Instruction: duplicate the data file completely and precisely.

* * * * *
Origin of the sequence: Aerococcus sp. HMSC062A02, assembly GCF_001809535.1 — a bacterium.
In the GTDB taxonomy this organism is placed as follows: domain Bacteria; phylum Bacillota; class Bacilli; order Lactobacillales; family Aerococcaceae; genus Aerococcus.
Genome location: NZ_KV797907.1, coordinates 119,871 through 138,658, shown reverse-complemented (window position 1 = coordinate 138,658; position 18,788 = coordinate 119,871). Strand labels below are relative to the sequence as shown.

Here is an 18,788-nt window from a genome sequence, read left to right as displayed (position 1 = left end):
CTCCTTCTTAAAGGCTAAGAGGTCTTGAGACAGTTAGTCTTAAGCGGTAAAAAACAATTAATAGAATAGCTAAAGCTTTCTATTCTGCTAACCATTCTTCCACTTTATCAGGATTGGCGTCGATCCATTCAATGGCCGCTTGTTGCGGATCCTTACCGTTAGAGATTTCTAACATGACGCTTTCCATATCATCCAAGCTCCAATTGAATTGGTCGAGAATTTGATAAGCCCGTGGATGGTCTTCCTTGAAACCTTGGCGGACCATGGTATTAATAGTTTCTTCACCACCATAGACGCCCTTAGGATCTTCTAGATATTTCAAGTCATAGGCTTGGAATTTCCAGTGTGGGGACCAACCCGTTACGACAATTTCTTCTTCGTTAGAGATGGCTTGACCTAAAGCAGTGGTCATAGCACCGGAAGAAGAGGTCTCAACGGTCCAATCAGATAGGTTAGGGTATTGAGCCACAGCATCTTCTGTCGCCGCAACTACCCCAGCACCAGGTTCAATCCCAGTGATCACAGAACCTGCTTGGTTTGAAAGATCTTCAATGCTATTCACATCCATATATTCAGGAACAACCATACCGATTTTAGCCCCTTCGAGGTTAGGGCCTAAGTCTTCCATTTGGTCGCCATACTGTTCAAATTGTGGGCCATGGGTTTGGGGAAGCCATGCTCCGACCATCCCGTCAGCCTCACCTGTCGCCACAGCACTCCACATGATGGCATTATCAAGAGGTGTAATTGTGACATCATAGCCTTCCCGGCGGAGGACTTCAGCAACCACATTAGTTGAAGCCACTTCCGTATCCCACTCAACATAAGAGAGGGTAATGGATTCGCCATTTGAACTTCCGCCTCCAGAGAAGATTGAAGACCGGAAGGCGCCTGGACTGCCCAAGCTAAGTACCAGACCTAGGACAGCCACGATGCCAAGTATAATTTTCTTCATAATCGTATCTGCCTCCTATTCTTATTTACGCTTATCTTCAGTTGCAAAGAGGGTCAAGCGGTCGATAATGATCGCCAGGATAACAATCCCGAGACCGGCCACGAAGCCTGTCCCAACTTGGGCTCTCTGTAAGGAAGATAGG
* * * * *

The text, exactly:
Origin of the sequence: Aerococcus sp. HMSC062A02, assembly GCF_001809535.1 — a bacterium.
In the GTDB taxonomy this organism is placed as follows: domain Bacteria; phylum Bacillota; class Bacilli; order Lactobacillales; family Aerococcaceae; genus Aerococcus.
Genome location: NZ_KV797907.1, coordinates 119,871 through 138,658, shown reverse-complemented (window position 1 = coordinate 138,658; position 18,788 = coordinate 119,871). Strand labels below are relative to the sequence as shown.

Here is an 18,788-nt window from a genome sequence, read left to right as displayed (position 1 = left end):
CTCCTTCTTAAAGGCTAAGAGGTCTTGAGACAGTTAGTCTTAAGCGGTAAAAAACAATTAATAGAATAGCTAAAGCTTTCTATTCTGCTAACCATTCTTCCACTTTATCAGGATTGGCGTCGATCCATTCAATGGCCGCTTGTTGCGGATCCTTACCGTTAGAGATTTCTAACATGACGCTTTCCATATCATCCAAGCTCCAATTGAATTGGTCGAGAATTTGATAAGCCCGTGGATGGTCTTCCTTGAAACCTTGGCGGACCATGGTATTAATAGTTTCTTCACCACCATAGACGCCCTTAGGATCTTCTAGATATTTCAAGTCATAGGCTTGGAATTTCCAGTGTGGGGACCAACCCGTTACGACAATTTCTTCTTCGTTAGAGATGGCTTGACCTAAAGCAGTGGTCATAGCACCGGAAGAAGAGGTCTCAACGGTCCAATCAGATAGGTTAGGGTATTGAGCCACAGCATCTTCTGTCGCCGCAACTACCCCAGCACCAGGTTCAATCCCAGTGATCACAGAACCTGCTTGGTTTGAAAGATCTTCAATGCTATTCACATCCATATATTCAGGAACAACCATACCGATTTTAGCCCCTTCGAGGTTAGGGCCTAAGTCTTCCATTTGGTCGCCATACTGTTCAAATTGTGGGCCATGGGTTTGGGGAAGCCATGCTCCGACCATCCCGTCAGCCTCACCTGTCGCCACAGCACTCCACATGATGGCATTATCAAGAGGTGTAATTGTGACATCATAGCCTTCCCGGCGGAGGACTTCAGCAACCACATTAGTTGAAGCCACTTCCGTATCCCACTCAACATAAGAGAGGGTAATGGATTCGCCATTTGAACTTCCGCCTCCAGAGAAGATTGAAGACCGGAAGGCGCCTGGACTGCCCAAGCTAAGTACCAGACCTAGGACAGCCACGATGCCAAGTATAATTTTCTTCATAATCGTATCTGCCTCCTATTCTTATTTACGCTTATCTTCAGTTGCAAAGAGGGTCAAGCGGTCGATAATGATCGCCAGGATAACAATCCCGAGACCGGCCACGAAGCCTGTCCCAACTTGGGCTCTCTGTAAGGAAGATAGG